Two related findings that surely signal a major new direction in the study of Alzheimer’s disease (AD): Two means of controlling intracellular calcium homeostasis appears to play a major role in controlling levels of the Aß protein, a major component of the senile plaques that characterize AD and (thusly) a likely source of AD-associated cell death.
Specifically, deficiencies in two distinct calcium pumps appear to promote molecular events associated with AD pathology. Green et al. report that SERCA, which pumps excess Ca2+ into the endoplasmic reticulum (ER) or its muscle equivalent, the sarcoplasmic reticulum (SR), has diminished activity in cells lacking presenilin-1 and presenilin-2 (PS1/PS2 deficiencies are associated at the cellular level with increased production of the proteotoxic peptide Aß1-42, and at the organismal level with increased risk of early-onset AD). Critically, modulation of SERCA activity on its own can affect the rate of Aß synthesis. Taken together, the data argue that PS1/PS2 regulate intracellular Ca2+, and that calcium in turn influences production of Aß (and thereby the risk and progression of AD).
Meanwhile, Dreses-Werringloer et al. have identified CALHM1, a calcium pump on the plasma membrane (as opposed to the ER/SR membrane) that is also involved in Aß production. A naturally occurring polymorphism in the CALHM1 gene is strongly associated with AD; the authors propose that the mutation interferes with Ca2+ permeability and that this alters Aß expression via an as-yet-undetermined mechanism.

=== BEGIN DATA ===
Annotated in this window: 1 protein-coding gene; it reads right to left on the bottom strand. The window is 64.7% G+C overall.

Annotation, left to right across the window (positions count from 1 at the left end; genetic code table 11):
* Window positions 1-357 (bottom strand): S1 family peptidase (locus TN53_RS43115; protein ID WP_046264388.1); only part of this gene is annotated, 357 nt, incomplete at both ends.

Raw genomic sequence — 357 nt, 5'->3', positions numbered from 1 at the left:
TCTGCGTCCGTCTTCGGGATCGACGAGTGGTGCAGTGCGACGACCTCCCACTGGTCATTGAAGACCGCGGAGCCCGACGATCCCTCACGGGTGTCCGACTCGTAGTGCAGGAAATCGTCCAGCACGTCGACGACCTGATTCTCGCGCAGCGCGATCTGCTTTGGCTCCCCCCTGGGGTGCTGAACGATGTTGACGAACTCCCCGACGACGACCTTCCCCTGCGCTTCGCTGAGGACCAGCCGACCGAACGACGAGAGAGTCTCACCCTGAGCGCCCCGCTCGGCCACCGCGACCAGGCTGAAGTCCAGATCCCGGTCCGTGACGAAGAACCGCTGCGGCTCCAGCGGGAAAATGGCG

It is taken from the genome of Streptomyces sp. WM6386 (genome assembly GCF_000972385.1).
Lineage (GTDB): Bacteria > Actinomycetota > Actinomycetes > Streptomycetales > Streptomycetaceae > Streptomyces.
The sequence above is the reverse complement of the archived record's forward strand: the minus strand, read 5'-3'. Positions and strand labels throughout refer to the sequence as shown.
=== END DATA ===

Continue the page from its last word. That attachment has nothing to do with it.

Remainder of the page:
The two stories are similar, but the attentive reader will notice a curious feature: The calcium is moving in opposite directions. SERCA pumps Ca2+ out of the cytosol into the ER/SR, so a deficiency in SERCA would increase cytosolic Ca2+ (and, incidentally, the ratio of cytosolic vs. ER/SR Ca2+). In contrast, CALHM1 pumps Ca2+ into the cytosol, so that a deficiency in that protein would decrease cytosolic Ca2+. But deficiencies in either gene promote AD (or at least AD-related molecular pathology).
What gives? It’s possible that the (similar) effects on Aß levels are mediated by totally different mechanisms, but I’m more enticed by another idea. Suppose that ER/SR Ca2+ levels are key to Aß production, with decreased ER/SR calcium reserves associated with either higher Aß expression or greater production/secretion of Aß1-42 in particular. In both mutants, ER/SR calcium reserves would be depleted: In the case of SERCA, because there’s no pump transferring cytosolic Ca2+ into the ER/SR, but in the case of CALHM1, because there’s no pump transferring extracellularCa2+ into the cytosol, whence it could be subsequently pumped into the ER/SR. Aß is after all a secreted protein, so the ion concentrations in the compartments of the secretory pathway could conceivably be crucial to the production of amyloid protein.